January: Blue Mondays, Mortality and ‘McConaulogues’

January: Blue Mondays, Mortality and ‘McConaulogues’

This month, I’ve been watching Black Mirror, True Detective and Dark.

Feel-good telly they’re not.

Yet amongst their murk and macabre, there burns within each a little light of hope.

German series Dark opens with a suicide and somehow manages to grow ever bleaker from then on in.

Black Mirror holds up human frailty in all its facets and finds us hopelessly wanting, time and again.

And then there’s True Detective. One of the most terrifying yet thrilling pieces of TV ever committed to camera.

All tell tales of the darkest of hearts, all show the madness and despair that humanity inflicts on itself.

And yet, still, hope.

A promise of peace in the ‘afterlife’ from True Detective’s scrupulously atheist Rust Cohle. The silver lining in the promise of family reconciliation and connection in Dark. And, in Black Mirror, the triumph of revenge.

My month has been an ill one. Family flu wiped us out and made boxset marathons mandatory. When not lurking under a duvet, my mornings walking to and evenings walking from work were done in darkness.

My moods, at times, were black.

But, as with the programmes I mainlined, light sometimes shone through the dusk and bleached out the shadows. In the early days of the month, I stepped through wind-stripped parks and sleet-blasted North London streets with my fists shoved firmly into my pockets, thinking about O. My unstoppable supernova. Variously nicknamed ‘Crazy O’, ‘Irrepressible O’ and ‘The Kraken’. It’s hard to feel entirely bleak when she’s around.

And then a much-loved member of the family died. On Monday 15 January. Blue Monday. She’d made it to 99 years old in – mostly – good health. In the last few years though, her sight and hearing faded to the point that she was trapped in almost-darkness.

Her sister talked of her death as a ‘blessing’ and, again, I’m drawn to the philosophy of the things that have kept me company on winter’s nights.

I think about Rust’s famous ‘McConaulogues’ – long, rambling philosophical musings on life and death – and how his nihilism speaks to mine. When he talks about the death of his daughter, at the same age that my O is now, my heart feels sick:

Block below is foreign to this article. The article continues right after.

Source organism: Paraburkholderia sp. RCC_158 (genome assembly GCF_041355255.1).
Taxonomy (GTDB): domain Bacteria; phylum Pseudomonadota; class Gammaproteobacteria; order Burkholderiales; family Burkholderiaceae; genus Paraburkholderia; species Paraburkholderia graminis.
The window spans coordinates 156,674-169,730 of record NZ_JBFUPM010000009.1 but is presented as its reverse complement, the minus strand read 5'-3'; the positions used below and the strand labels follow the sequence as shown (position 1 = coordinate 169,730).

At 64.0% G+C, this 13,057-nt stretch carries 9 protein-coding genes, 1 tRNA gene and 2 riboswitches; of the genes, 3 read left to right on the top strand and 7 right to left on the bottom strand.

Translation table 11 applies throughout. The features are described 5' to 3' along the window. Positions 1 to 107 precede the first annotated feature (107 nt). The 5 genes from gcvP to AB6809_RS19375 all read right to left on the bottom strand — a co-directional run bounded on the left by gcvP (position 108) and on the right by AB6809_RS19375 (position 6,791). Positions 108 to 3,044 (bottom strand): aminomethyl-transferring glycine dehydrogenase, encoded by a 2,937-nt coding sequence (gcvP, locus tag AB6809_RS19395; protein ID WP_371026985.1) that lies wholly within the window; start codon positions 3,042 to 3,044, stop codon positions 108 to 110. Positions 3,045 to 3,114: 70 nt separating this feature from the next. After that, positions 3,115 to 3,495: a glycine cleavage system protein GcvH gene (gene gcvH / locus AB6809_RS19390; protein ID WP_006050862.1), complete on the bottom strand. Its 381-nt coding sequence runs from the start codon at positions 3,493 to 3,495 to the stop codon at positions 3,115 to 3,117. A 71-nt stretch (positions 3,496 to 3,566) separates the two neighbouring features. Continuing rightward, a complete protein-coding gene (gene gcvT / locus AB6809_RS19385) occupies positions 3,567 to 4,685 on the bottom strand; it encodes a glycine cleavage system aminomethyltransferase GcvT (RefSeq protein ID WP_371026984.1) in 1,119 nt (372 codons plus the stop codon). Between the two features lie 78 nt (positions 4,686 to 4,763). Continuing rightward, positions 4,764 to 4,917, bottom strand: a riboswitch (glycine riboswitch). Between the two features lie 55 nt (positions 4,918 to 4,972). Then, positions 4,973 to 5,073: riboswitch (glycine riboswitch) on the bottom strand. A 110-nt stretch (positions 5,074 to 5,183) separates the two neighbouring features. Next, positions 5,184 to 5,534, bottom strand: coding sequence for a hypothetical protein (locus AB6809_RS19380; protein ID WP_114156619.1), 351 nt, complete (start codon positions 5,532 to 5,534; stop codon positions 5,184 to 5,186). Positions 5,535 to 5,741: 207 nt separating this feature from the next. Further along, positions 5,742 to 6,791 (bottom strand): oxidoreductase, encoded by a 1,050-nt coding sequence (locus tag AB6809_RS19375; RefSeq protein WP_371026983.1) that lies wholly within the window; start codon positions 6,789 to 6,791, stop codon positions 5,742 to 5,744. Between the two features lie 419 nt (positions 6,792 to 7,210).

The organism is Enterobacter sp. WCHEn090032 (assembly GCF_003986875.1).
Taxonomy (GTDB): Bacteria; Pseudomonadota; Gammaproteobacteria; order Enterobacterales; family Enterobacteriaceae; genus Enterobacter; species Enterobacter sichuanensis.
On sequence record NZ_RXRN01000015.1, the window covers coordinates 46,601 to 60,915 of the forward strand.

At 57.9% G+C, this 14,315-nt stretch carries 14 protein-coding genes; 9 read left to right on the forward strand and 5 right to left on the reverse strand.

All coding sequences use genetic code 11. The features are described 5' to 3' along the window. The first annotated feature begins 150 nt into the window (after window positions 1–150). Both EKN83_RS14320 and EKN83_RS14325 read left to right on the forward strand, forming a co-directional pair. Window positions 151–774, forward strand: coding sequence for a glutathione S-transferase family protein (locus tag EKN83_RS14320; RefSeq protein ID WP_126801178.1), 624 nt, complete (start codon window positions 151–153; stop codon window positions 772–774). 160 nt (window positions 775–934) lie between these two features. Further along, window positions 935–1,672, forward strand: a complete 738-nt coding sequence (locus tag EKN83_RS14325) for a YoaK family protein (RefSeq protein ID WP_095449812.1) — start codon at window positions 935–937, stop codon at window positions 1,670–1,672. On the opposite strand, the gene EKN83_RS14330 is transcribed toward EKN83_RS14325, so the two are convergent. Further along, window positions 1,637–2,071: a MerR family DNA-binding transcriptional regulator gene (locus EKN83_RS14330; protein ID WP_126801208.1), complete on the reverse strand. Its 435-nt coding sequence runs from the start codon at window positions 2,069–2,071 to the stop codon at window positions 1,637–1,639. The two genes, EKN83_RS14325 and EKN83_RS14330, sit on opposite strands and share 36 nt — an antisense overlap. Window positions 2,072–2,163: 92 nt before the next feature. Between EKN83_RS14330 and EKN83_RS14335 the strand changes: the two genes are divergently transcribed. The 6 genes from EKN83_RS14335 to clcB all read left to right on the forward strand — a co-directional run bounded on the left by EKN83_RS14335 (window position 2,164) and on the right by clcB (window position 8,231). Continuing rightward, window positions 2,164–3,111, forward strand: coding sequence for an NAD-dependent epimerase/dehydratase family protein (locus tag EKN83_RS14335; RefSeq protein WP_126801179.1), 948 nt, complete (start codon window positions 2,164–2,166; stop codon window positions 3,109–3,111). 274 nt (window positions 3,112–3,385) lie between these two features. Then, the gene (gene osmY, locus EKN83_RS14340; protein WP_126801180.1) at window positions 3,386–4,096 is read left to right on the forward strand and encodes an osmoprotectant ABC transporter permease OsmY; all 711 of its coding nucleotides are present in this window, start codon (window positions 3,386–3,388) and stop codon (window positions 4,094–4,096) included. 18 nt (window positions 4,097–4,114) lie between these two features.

“I think about my daughter now, and what she was spared. Sometimes I feel grateful. The doctor said she didn’t feel a thing; went straight into a coma. Then, somewhere in that blackness, she slipped off into another deeper kind. Isn’t that a beautiful way to go out, painlessly as a happy child? Trouble with dying later is you’ve already grown up. The damage is done, it’s too late.”

The question of how to live after the death of a child is one we all pray we’ll never have to answer. And the fear that accompanies any illness is crippling.

Last night, when I checked on our feverish child, I was greeted by blood on her silent, sleeping face. My shaking hands revealed that it had seeped into her pillow and pooled onto her pyjamas.

The immediate panic was calmed considerably once we’d cleaned her up and called 111. A lovely, patient nurse quelled my fears enough for me to sleep next to her, if fitfully.

Today, she’s clearly still ill, but has the energy to dance and laugh and sing. As with all toddlers, her emotions are pure and intense. Screaming with frustration and delight in equal measures.

January is drawing to a close and – with it – the darkest of days.

February brings a funeral, O’s birthday, and some changes to my body that I’ve been too scared to make. Till now.

If I take one thing with me from the first foggy weeks of this year, it’s the weary wisdom that there’s often a tiny glow to be found amidst the gloom. And – in the words of Rust Cohle – ‘if you ask me, the light’s winning’.

 

 

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